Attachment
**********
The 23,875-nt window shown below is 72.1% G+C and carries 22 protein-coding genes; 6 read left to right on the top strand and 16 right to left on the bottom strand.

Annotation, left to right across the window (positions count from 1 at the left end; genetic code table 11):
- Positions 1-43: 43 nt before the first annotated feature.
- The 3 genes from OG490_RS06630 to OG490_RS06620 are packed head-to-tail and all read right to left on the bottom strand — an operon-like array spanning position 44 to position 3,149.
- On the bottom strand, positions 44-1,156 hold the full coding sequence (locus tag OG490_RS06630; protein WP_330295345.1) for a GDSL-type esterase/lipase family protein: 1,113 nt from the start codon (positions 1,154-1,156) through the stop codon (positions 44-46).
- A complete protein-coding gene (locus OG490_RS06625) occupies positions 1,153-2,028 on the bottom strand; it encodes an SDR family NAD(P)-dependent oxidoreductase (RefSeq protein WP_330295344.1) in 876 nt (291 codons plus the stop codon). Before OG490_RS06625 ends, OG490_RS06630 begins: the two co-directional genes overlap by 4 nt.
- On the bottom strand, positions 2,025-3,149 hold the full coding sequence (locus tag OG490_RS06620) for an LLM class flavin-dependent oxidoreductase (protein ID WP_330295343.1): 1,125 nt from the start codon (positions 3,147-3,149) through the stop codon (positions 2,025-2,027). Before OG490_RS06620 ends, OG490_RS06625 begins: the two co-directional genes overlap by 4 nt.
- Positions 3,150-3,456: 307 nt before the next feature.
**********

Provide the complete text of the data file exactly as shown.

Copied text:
The 23,875-nt window shown below is 72.1% G+C and carries 22 protein-coding genes; 6 read left to right on the top strand and 16 right to left on the bottom strand.

Annotation, left to right across the window (positions count from 1 at the left end; genetic code table 11):
- Positions 1-43: 43 nt before the first annotated feature.
- The 3 genes from OG490_RS06630 to OG490_RS06620 are packed head-to-tail and all read right to left on the bottom strand — an operon-like array spanning position 44 to position 3,149.
- On the bottom strand, positions 44-1,156 hold the full coding sequence (locus tag OG490_RS06630; protein WP_330295345.1) for a GDSL-type esterase/lipase family protein: 1,113 nt from the start codon (positions 1,154-1,156) through the stop codon (positions 44-46).
- A complete protein-coding gene (locus OG490_RS06625) occupies positions 1,153-2,028 on the bottom strand; it encodes an SDR family NAD(P)-dependent oxidoreductase (RefSeq protein WP_330295344.1) in 876 nt (291 codons plus the stop codon). Before OG490_RS06625 ends, OG490_RS06630 begins: the two co-directional genes overlap by 4 nt.
- On the bottom strand, positions 2,025-3,149 hold the full coding sequence (locus tag OG490_RS06620) for an LLM class flavin-dependent oxidoreductase (protein ID WP_330295343.1): 1,125 nt from the start codon (positions 3,147-3,149) through the stop codon (positions 2,025-2,027). Before OG490_RS06620 ends, OG490_RS06625 begins: the two co-directional genes overlap by 4 nt.
- Positions 3,150-3,456: 307 nt before the next feature.